David Goodwillie (Blackburn): Fought off strong competition, from the likes of Radosav Petrovic, Simon Vuckevic and Anthony Modeste, to take the Blackburn booby prize. The Scottish striker is sponsored by a company which makes doors; he’s unable to hit any of their products with a banjo.

Park Chu-Young (Arsenal): So Arsene knows, does he? Not on the evidence of this £5million panic buy from last summer’s transfer window. He’s gone missing after being dropped by South Korea for deferring his compulsory national service. Someone at Arsenal should be shot for suggesting he was worth stealing from under the noses of Lille.

Sébastien Bassong (Tottenham): QPR coveted him, but had a lucky escape. Harry Redknapp chose Wolves as mug punters, allowing the Cameroon defender to leave in the final minutes of the January transfer window. He was unremittingly awful, but, like any self-delusional footballer, chose to divert the blame by accusing temporary teammates of being unprofessional.

Romelu Lukaku (Chelsea): He blames AVB for his failure to make an impact at Chelsea, following his £18million move from Anderlecht. The Betrayed One, who left him out of his 25-man Champions League squad, got it spot on. I’ve seen League Two strikers with better touch and awareness than the supposed New Drogba.

Roger Johnson (Wolves): Where to start with Captain Clueless? The slack defending? The lack of moral courage and physical stamina? The lack of discipline, which resulted in a scuffle with his goalkeeper? Or simply the “refuelling” issues that surfaced at training? Answers to Mick McCarthy c/o the Wolverhampton Job Centre.

Stewart Downing (Liverpool): No goals. No assists. No credibility, confidence or courage, and certainly no value. £20million? You’d struggle to justify spending £20 on Liverpool’s most consistent under-achiever, despite the bewildering faith shown in him by Roy Hodgson. Selling Downing was Randy Lerner’s solitary consolation this season.

Joey Barton (QPR): A 12-game ban. A career at the crossroads. Oh dear. What a pity. Never mind. To use one of his favourite hashtags: #nugget.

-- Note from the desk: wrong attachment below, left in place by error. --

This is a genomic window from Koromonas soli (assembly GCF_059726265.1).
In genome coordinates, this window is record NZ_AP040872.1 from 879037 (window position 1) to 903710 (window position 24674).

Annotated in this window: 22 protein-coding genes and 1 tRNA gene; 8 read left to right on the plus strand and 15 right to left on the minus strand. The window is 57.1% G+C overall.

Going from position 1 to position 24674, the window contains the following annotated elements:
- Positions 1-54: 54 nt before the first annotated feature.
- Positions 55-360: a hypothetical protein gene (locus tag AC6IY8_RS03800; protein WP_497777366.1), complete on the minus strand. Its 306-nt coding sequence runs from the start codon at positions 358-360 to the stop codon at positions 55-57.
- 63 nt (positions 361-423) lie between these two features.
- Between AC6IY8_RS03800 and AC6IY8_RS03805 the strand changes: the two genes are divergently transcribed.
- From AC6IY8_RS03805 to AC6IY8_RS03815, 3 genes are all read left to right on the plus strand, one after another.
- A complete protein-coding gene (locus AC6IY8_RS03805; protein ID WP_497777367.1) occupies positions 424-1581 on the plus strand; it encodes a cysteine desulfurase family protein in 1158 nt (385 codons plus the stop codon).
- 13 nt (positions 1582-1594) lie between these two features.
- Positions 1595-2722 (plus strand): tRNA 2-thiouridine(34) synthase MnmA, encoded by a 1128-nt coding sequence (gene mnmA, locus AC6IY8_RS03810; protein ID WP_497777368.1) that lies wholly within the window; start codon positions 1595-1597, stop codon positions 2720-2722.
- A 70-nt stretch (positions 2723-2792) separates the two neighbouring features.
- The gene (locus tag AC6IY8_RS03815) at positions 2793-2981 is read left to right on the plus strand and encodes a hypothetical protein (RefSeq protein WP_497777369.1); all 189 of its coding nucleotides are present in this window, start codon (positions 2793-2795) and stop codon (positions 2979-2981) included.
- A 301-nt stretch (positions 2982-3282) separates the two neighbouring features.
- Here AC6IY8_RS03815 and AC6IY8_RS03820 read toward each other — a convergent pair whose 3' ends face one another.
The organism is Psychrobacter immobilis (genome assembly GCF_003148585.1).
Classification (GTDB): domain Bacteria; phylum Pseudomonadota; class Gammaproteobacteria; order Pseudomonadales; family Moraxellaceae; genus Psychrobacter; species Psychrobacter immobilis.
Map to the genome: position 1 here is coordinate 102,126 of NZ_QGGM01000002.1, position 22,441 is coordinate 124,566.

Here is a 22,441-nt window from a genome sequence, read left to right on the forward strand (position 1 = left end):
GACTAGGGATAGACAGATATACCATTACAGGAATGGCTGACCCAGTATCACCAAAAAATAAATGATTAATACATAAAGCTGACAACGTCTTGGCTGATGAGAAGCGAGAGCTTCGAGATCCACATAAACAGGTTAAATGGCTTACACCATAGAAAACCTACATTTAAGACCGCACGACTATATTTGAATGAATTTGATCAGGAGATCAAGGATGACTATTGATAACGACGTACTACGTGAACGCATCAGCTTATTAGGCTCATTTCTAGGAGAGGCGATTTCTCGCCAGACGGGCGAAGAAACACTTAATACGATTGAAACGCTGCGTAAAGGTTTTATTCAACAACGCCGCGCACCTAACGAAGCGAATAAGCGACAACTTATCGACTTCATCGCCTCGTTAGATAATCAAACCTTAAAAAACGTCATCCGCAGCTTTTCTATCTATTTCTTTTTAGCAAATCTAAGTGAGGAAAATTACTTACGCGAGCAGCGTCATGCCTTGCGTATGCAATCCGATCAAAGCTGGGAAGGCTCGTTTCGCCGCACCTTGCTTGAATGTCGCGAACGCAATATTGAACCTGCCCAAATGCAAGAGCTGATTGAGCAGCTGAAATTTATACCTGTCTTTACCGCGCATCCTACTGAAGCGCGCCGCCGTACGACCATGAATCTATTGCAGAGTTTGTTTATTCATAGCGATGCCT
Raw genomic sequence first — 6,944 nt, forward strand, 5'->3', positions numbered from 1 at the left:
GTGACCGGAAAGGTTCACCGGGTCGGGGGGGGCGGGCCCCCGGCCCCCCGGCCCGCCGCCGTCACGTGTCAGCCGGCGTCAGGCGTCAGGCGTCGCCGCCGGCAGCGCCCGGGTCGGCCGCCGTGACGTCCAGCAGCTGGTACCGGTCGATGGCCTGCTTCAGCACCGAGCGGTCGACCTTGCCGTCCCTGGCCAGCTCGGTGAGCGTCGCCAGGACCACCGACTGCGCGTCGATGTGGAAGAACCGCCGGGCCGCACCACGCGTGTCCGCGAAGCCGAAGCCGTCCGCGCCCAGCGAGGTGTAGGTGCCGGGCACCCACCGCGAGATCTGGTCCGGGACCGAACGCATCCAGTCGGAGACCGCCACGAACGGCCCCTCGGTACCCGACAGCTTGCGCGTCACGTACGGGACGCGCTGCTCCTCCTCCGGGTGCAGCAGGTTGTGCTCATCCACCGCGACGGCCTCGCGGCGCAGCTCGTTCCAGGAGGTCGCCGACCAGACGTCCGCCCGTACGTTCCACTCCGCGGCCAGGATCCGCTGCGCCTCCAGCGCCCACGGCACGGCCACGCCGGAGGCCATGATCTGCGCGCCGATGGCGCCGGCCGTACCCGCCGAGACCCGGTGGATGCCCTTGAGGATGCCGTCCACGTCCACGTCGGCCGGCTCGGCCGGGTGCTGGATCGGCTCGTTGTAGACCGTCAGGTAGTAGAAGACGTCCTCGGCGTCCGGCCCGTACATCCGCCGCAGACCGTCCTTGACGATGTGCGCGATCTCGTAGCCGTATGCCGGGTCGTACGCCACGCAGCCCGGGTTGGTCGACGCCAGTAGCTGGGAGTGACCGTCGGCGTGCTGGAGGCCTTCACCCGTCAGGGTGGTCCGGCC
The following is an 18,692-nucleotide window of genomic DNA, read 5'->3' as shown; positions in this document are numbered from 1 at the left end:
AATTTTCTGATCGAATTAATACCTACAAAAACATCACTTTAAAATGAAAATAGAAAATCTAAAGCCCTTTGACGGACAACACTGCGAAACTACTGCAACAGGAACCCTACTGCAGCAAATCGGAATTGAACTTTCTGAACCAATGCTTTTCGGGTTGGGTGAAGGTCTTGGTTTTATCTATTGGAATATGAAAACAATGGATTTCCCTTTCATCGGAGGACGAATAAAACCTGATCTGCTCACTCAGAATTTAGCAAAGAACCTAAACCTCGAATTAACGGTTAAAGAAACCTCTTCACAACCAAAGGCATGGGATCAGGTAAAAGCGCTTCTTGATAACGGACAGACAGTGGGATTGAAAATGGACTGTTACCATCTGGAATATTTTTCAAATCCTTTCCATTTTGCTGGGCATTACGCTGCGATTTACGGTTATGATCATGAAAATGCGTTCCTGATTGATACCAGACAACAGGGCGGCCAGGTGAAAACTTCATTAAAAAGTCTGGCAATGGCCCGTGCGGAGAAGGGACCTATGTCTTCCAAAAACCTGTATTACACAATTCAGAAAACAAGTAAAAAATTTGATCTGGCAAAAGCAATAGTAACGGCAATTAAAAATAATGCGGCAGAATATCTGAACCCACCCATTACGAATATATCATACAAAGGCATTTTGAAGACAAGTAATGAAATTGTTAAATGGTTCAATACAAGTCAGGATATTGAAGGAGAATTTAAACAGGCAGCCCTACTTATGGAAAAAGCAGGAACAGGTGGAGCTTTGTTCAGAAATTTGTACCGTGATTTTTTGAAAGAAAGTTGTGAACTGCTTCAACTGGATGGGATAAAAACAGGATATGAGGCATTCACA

22 May 2012

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Author: michaelcalvin | Filed under: Blog

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The news for Tottenham is bad, and likely to get worse. There’s a black hole in the budget, a sudden surge of pessimism, and an understanding that no one, and nothing, is safe. Life at White Hart Lane changed irrevocably with Didier Drogba’s last kick for Chelsea, which removed Spurs from next season’s Champions League.

Daniel Levy, the Tottenham chairman, wasted no time in embellishing his reputation as football’s fiercest negotiator by writing formally to covetous clubs like Barcelona, informing them that Gareth Bale is not for sale. That’s the equivalent of telling a pickpocket not to bother stealing a wallet, because it contains no cash or credit cards. Nice try, chum. It won’t work.

Tottenham must brace themselves for similar overtures involving Luka Modric, who tends to become unusually chatty when he reports for duty with the Croatian national squad. Expect a slew of reports highlighting his ambition to move to a club with appropriate opportunities. They won’t all be products of a translator with a vivid imagination.

Most intriguingly, rumours about the future of Harry Redknapp are starting to surface. Roberto Di Matteo’s squad had barely sobered up, on their return from Munich, before the Tottenham manager was being linked with a shock move to Stamford Bridge. Given his intuitive understanding of the modern media, this might not have come entirely as a surprise.